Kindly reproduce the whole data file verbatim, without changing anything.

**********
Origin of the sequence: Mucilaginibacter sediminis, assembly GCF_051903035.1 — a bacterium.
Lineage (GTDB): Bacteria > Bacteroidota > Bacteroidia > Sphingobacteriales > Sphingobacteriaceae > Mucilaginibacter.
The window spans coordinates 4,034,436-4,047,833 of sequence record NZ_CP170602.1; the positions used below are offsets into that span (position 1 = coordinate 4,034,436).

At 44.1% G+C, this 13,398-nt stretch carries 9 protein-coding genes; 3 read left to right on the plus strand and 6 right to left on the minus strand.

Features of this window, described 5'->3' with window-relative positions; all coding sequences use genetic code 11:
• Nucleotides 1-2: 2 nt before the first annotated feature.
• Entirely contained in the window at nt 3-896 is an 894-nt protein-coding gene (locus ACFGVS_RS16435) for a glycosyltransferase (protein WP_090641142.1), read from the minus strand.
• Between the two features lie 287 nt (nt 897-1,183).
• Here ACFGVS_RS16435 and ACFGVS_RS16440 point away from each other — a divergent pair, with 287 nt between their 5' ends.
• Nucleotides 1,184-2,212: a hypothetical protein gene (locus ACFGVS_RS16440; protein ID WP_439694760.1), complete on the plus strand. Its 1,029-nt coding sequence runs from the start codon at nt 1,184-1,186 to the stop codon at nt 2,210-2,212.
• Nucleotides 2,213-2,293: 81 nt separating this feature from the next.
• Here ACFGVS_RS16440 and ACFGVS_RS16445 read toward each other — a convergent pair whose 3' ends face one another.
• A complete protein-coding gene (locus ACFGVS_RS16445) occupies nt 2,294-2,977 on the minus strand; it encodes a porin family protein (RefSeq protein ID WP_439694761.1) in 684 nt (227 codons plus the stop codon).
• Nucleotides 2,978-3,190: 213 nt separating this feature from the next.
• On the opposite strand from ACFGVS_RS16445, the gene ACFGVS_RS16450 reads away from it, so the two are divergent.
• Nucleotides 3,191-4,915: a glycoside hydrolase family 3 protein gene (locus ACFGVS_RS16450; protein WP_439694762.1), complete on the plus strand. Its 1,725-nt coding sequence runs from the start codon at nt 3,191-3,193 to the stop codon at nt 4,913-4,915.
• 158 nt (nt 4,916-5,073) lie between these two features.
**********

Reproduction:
Origin of the sequence: Mucilaginibacter sediminis, assembly GCF_051903035.1 — a bacterium.
Lineage (GTDB): Bacteria > Bacteroidota > Bacteroidia > Sphingobacteriales > Sphingobacteriaceae > Mucilaginibacter.
The window spans coordinates 4,034,436-4,047,833 of sequence record NZ_CP170602.1; the positions used below are offsets into that span (position 1 = coordinate 4,034,436).

At 44.1% G+C, this 13,398-nt stretch carries 9 protein-coding genes; 3 read left to right on the plus strand and 6 right to left on the minus strand.

Features of this window, described 5'->3' with window-relative positions; all coding sequences use genetic code 11:
• Nucleotides 1-2: 2 nt before the first annotated feature.
• Entirely contained in the window at nt 3-896 is an 894-nt protein-coding gene (locus ACFGVS_RS16435) for a glycosyltransferase (protein WP_090641142.1), read from the minus strand.
• Between the two features lie 287 nt (nt 897-1,183).
• Here ACFGVS_RS16435 and ACFGVS_RS16440 point away from each other — a divergent pair, with 287 nt between their 5' ends.
• Nucleotides 1,184-2,212: a hypothetical protein gene (locus ACFGVS_RS16440; protein ID WP_439694760.1), complete on the plus strand. Its 1,029-nt coding sequence runs from the start codon at nt 1,184-1,186 to the stop codon at nt 2,210-2,212.
• Nucleotides 2,213-2,293: 81 nt separating this feature from the next.
• Here ACFGVS_RS16440 and ACFGVS_RS16445 read toward each other — a convergent pair whose 3' ends face one another.
• A complete protein-coding gene (locus ACFGVS_RS16445) occupies nt 2,294-2,977 on the minus strand; it encodes a porin family protein (RefSeq protein ID WP_439694761.1) in 684 nt (227 codons plus the stop codon).
• Nucleotides 2,978-3,190: 213 nt separating this feature from the next.
• On the opposite strand from ACFGVS_RS16445, the gene ACFGVS_RS16450 reads away from it, so the two are divergent.
• Nucleotides 3,191-4,915: a glycoside hydrolase family 3 protein gene (locus ACFGVS_RS16450; protein WP_439694762.1), complete on the plus strand. Its 1,725-nt coding sequence runs from the start codon at nt 3,191-3,193 to the stop codon at nt 4,913-4,915.
• 158 nt (nt 4,916-5,073) lie between these two features.